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Social Science 1. Knowledge. Sources of knowledge. 2. Science 3. Scientific Method.

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Presentation on theme: "Social Science 1. Knowledge. Sources of knowledge. 2. Science 3. Scientific Method."— Presentation transcript:

1 Social Science 1. Knowledge. Sources of knowledge. 2. Science 3. Scientific Method

2 Science and Knowledge  How much do we know?  How do we know what we know?  Scientific knowledge vs common sense

3 How do we know what we know?  World is flat vs World is round

4 How do we know what we know?  It’s cold on the dark side of the moon (your physics instructor told this, or maybe you read it on the NASA Web page)  People speak Chinese in China (You may have read National Geographic )  Vitamin C prevents cold (You may have read Health magazine)

5 How do we know what we know?  If you study hard you will get “A”  Females live longer than males  We know all these things because somebody told them to us and we believed what we were told

6 Sources of Knowledge  Tradition  Authority  Common Sense  Media Myths  Personal Experience  Science

7 Tradition  Women have done the laundry for centuries, so it is a continuation of what has happened for a long time

8 Authority  My dad thinks that women should do the laundry because it is women’s job

9 Common Sense  Men just are not as concerned about clothing as much as women are, so it only makes sense that women do the laundry more often  Women are more skilled

10 Media Myths  Television commercials show women often doing laundry and enjoying it, so they do laundry because they think it is fun

11 Authority  We trust in the judgment of the person who has special training, expertise, and credentials  Movie actors evaluate the performance of automobiles

12 Authority  Popular athletes discuss the nutritional value of breakfast cereal

13 Tradition and common sense hinder human inquiry  It is silly to question tradition  Women are more likely to be victims of crime  Older people are more likely to be victimized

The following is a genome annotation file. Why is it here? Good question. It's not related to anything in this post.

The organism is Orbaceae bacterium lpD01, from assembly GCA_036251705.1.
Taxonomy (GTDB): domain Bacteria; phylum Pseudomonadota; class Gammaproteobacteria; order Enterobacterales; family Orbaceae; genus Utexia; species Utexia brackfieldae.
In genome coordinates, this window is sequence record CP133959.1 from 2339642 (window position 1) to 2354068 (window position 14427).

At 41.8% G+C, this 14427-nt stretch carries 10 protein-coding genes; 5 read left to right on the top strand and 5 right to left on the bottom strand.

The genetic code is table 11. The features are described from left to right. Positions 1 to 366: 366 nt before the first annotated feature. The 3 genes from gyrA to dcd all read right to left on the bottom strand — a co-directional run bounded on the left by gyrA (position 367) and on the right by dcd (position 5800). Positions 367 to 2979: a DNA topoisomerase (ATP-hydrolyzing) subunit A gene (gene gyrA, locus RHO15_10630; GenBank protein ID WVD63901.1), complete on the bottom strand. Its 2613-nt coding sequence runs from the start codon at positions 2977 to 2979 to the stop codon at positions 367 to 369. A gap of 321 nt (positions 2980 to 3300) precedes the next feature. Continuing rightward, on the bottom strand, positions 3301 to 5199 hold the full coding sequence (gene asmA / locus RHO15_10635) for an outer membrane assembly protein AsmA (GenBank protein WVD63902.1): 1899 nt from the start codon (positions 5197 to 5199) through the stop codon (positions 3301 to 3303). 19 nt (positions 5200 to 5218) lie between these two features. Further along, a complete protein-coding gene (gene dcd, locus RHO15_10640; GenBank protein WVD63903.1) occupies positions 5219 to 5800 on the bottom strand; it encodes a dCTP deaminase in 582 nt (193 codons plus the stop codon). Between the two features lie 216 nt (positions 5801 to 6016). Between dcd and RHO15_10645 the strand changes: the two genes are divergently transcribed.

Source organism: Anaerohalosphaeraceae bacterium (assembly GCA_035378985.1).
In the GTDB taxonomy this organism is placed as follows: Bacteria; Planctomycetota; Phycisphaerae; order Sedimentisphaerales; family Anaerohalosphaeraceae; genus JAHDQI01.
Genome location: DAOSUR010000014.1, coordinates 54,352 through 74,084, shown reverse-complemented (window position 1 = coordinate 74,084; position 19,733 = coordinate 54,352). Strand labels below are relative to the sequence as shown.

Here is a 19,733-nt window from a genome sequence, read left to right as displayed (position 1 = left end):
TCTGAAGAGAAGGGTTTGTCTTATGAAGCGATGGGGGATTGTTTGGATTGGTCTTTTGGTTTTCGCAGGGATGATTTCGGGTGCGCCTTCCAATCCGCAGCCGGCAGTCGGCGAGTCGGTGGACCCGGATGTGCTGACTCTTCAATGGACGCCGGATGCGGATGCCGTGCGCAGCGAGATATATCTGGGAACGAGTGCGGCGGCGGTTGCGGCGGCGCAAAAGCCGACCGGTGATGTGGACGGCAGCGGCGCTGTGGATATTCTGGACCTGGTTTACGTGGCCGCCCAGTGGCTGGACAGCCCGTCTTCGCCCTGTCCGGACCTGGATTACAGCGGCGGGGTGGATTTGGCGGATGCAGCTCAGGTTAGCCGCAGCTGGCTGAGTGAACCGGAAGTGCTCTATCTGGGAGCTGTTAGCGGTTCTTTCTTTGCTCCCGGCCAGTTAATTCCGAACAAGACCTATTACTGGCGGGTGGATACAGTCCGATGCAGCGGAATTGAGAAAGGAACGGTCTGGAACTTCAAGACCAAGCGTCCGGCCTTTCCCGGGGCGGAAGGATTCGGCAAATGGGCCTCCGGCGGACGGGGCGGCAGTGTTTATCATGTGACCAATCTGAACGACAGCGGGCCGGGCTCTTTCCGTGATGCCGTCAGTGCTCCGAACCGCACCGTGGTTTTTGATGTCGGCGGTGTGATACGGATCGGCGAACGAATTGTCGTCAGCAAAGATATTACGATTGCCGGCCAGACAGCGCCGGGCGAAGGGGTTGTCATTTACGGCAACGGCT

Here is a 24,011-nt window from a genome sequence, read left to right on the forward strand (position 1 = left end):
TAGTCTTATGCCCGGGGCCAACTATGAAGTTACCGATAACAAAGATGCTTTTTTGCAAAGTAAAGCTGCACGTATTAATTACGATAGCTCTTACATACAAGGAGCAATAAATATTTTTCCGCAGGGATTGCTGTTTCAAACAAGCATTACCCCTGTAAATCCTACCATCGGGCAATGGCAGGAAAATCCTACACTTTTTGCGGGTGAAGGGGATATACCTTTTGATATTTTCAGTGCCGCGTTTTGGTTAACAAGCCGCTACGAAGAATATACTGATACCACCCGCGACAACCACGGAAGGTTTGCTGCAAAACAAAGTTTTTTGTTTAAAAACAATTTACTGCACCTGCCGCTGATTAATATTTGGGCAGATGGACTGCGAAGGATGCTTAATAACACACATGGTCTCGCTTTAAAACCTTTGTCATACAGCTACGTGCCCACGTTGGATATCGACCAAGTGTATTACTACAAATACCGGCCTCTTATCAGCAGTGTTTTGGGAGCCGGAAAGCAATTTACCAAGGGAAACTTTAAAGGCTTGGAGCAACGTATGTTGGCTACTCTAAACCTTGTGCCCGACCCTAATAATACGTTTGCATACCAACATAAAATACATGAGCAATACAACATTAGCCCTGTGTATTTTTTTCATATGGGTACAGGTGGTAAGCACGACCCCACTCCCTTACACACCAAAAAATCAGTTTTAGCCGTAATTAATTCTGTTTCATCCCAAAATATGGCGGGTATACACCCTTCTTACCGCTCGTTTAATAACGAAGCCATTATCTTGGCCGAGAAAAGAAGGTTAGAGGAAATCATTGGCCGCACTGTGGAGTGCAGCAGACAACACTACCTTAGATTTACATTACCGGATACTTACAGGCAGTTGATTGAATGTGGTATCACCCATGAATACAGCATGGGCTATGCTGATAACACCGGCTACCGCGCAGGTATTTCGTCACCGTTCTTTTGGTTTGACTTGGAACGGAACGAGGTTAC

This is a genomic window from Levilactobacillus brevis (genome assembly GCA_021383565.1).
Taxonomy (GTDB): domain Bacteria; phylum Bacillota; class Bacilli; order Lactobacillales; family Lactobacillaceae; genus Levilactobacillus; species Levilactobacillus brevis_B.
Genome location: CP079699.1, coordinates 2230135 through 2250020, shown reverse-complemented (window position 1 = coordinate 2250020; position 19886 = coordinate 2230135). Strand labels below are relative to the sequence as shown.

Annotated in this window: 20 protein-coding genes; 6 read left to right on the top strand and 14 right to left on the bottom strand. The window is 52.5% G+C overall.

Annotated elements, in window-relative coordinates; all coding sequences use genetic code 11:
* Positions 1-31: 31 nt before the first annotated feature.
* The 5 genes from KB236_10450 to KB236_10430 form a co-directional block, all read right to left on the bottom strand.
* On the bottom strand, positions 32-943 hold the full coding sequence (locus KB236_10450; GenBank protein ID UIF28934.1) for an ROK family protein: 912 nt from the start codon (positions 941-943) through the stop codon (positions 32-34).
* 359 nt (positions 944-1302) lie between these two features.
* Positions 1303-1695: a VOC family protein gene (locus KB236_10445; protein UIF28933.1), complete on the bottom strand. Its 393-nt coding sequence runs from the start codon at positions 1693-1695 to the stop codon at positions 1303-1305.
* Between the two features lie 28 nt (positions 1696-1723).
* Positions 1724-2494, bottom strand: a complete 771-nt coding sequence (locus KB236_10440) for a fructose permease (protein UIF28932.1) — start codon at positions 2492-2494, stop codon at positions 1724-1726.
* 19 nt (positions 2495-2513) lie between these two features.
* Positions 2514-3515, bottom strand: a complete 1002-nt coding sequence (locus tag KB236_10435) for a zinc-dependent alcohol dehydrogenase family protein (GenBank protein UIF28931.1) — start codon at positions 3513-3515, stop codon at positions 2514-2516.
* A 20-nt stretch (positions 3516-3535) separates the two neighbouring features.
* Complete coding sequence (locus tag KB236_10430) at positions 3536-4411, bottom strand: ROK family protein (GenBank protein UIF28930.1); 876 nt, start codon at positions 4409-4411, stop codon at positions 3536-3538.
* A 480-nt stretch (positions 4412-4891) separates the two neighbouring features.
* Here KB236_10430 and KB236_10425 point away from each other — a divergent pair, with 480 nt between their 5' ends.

14 There two ways to know things  Agreement (we cannot learn through personal experience all you need to know)  Direct experience-observation  Possible conflict between something everyone else knows and what you experience  Examples?

15 Example  Party with excellent food (one meal is especially zesty)  Your direct experience provided you with this knowledge  You were told that “you have been eating breaded, deep-fried worms”  Your response is dramatic: your stomach rebels, and you throw up all over the living room rug

16 Point of the story  Both your feelings about the meal are real  Initial liking was your own experience  Feeling of disgust was strictly a product of the agreement with those around you that worms aren’t fit to eat  What is wrong with worms?  “How do you know whether worms are really good or really bad to eat?”

17 Agreement  Cultural tendency to agree  “Group thinking”

18 Solomon Asch’s experiment (1951)  Examined the extent to which pressure from other people could affect one's perceptions  He told the subjects he was studying visual perception  The task was to decide which of the bars on the right was the same length as the one on the left

19 Solomon Asch’s experiment

20  Students gave their answers aloud  Only one student in each group was a real subject  All the others have been instructed to give incorrect answers on 12 of the 18 trials  The real subject was the next-to-the-last person in each group to announce his answer so that he would hear most of the confederates incorrect responses before giving his own  Would he go along with the crowd? Solomon Asch’s experiment (1951)